Aldo Parisot, long acknowledged as one of the world’s master cellists, has led the career of a complete artist—as concert soloist, chamber musician, recitalist, and teacher. He has been heard with the major orchestras of the world, including those of Berlin, London, Paris, Amsterdam, Stockholm, Rio, Munich, Warsaw, Chicago, Los Angeles, and Pittsburgh, under the batons of such conductors as Stokowski, Barbirolli, Bernstein, Mehta, Monteux, Hindemith, and Villa-Lobos. Mr. Parisot has premiered numerous works for cello, written especially for him by such composers as Quincy Porter, Joan Panetti, Ezra Laderman, Yehudi Wyner, and Heitor Villa-Lobos, whose Cello Concerto No. 2, written for and dedicated to him, was premiered by Mr. Parisot in his New York Philharmonic debut. Since then he has appeared with the Philharmonic on nearly a dozen occasions. He created a sensation when he introduced Donald Martino’s Parisonatina al’Dodecafonia at Tanglewood. Mr. Parisot has recorded for RCA Victor, Angel, Westminster, and Phonodisc. His Yale Cellos recording for Delos, Bach/Bachianas, was nominated for a Grammy Award in 1988. He was awarded an honorary Doctor of Music degree from Shenandoah University in 1999, an honorary Doctor of Fine Arts from Penn State University in 2002, and the Award of Distinction from the Royal Northern College of Music in Manchester, England, in 2001. A Yale faculty member since 1958, Mr. Parisot was named the Samuel Sanford Professor of Music at Yale in 1994 and received the Gustave Stoeckel Award in 2002.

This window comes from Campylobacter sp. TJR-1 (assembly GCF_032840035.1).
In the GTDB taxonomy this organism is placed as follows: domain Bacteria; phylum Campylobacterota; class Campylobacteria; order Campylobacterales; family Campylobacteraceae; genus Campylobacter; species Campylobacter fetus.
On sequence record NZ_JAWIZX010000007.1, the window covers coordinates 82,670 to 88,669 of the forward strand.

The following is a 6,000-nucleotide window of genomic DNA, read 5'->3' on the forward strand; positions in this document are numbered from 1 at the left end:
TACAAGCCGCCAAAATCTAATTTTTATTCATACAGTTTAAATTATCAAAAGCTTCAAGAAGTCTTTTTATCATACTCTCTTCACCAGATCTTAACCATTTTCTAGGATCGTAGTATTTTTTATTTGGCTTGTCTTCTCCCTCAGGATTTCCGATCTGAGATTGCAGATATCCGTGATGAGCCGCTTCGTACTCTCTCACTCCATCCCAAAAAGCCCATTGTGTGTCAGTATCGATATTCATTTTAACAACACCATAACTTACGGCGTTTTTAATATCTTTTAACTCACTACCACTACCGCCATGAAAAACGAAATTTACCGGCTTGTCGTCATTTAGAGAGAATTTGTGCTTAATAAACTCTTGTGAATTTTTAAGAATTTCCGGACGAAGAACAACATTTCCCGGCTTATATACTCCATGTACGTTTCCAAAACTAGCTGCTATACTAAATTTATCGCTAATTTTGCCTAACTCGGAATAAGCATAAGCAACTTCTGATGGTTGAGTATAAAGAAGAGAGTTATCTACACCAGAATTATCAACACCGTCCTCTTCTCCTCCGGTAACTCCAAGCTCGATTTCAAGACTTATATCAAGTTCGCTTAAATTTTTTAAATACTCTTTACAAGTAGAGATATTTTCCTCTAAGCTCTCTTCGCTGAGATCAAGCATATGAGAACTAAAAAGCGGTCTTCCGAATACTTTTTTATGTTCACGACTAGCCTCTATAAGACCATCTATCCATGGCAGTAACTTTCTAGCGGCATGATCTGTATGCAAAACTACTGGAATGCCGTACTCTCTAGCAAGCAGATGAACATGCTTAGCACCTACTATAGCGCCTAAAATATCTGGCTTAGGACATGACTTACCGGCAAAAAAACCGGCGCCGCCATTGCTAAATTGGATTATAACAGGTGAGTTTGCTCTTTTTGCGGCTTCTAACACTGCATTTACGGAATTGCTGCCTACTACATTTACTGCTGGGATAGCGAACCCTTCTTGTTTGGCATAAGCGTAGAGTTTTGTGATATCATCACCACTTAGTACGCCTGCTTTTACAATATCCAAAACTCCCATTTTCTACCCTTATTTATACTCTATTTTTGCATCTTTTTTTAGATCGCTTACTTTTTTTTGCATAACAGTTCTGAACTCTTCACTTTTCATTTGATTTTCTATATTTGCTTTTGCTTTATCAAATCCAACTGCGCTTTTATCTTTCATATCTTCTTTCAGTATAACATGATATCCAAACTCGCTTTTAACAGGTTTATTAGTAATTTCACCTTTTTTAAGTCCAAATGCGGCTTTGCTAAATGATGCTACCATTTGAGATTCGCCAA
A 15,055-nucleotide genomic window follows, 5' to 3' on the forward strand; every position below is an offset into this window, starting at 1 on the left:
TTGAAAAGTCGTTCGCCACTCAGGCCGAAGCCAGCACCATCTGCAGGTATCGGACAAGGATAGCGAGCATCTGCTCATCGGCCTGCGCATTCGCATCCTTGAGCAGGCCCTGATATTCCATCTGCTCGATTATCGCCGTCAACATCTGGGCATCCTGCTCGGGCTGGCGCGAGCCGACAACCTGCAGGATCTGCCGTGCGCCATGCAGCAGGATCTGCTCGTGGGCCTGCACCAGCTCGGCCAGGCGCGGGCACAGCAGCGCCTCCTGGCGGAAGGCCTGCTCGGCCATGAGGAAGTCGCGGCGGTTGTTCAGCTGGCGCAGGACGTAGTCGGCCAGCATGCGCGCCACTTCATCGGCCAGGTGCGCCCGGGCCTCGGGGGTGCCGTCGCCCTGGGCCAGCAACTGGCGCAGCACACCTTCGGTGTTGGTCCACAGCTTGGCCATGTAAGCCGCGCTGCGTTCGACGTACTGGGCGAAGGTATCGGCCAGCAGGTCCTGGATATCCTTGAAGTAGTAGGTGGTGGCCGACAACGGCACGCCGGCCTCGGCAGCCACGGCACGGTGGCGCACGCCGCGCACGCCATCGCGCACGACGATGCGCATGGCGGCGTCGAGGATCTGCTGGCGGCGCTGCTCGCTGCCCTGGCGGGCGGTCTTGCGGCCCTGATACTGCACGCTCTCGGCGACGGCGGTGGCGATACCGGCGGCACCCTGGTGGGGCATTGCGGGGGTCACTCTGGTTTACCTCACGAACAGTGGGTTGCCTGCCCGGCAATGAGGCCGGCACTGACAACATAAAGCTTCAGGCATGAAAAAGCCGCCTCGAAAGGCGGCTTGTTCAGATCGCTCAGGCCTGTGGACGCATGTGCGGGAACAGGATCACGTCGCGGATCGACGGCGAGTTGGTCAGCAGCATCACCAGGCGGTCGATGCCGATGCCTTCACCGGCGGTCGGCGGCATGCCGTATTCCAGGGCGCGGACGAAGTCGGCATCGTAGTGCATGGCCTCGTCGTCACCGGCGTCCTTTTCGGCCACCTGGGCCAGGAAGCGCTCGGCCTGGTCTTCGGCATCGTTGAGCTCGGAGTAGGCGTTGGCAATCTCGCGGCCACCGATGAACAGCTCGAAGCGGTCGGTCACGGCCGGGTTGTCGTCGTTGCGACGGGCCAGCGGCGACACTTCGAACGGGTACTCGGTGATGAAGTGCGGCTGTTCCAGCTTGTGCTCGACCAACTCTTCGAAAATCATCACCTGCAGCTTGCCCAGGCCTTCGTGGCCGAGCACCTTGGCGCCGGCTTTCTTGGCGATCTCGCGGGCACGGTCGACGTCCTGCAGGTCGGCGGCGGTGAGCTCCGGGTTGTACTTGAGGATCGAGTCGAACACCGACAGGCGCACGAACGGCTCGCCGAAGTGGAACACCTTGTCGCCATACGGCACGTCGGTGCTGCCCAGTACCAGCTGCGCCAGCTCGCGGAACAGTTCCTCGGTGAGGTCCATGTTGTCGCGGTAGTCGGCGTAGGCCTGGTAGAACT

Xu Zhong, an internationally renowned Chinese pianist and conductor, is the artistic director of the China Shanghai International Piano Competition and the executive artistic director of the Shanghai Philharmonic Orchestra. After studying at the Shanghai Conservatory of Music and the Conservatoire National Superieur de Musique de Paris, Xu Zhong won the Hamamatsu, Santander Paloma O’Shea, Tokyo, and Tchaikovsky International Piano Competitions. Since then, his concert career has spanned North and South America, Europe, and Asia. He has enjoyed successful collaborations with musicians including Paul Badura-Skoda, Sergiu Commissiona, Philippe Entremont, and Ian Hobson, and has worked with Orchestre de Paris, China Philharmonic, Moscow State Symphony Orchestra, the Concertgebouw, and the symphony orchestras of Vancouver, Houston, and Tokyo, among many others. As an educator, Xu Zhong gives master classes and is a regularly jury member of international piano competitions such as the Busoni, Clara Haskil, AXA Dublin, and Leeds. He is a music consultant for Shanghai Concert Hall and the deputy chairman of the Shanghai Oriental Art Center Arts Committee.
Soprano Heather Buck, praised as “the kind of performer who makes it all look easy,” has established herself internationally as a consummate singing actress, “combining agile, liquid soprano, a bright, natural stage presence, and the timing of an expert comedienne” (Opera News). She can be heard as Lulu Baines in Elmer Gantry with Florentine Opera, which was recorded for the Naxos label (released in 2011), nominated for three Grammy awards and voted No. 1 by Opera News “Best of the Year.” She has sung with such companies as English National Opera, New York City Opera, Central City Opera, Boston’s Handel and Haydn Society, Spoleto Festival USA, Opera Theatre of St. Louis, Opera Birmingham, Opera Delaware, Wolf Trap Opera, Calgary Opera, and Santa Fe Opera, among numerous others. Ms. Buck holds a Master of Music degree from the Yale School of Music, where she studied with Doris Yarick-Cross.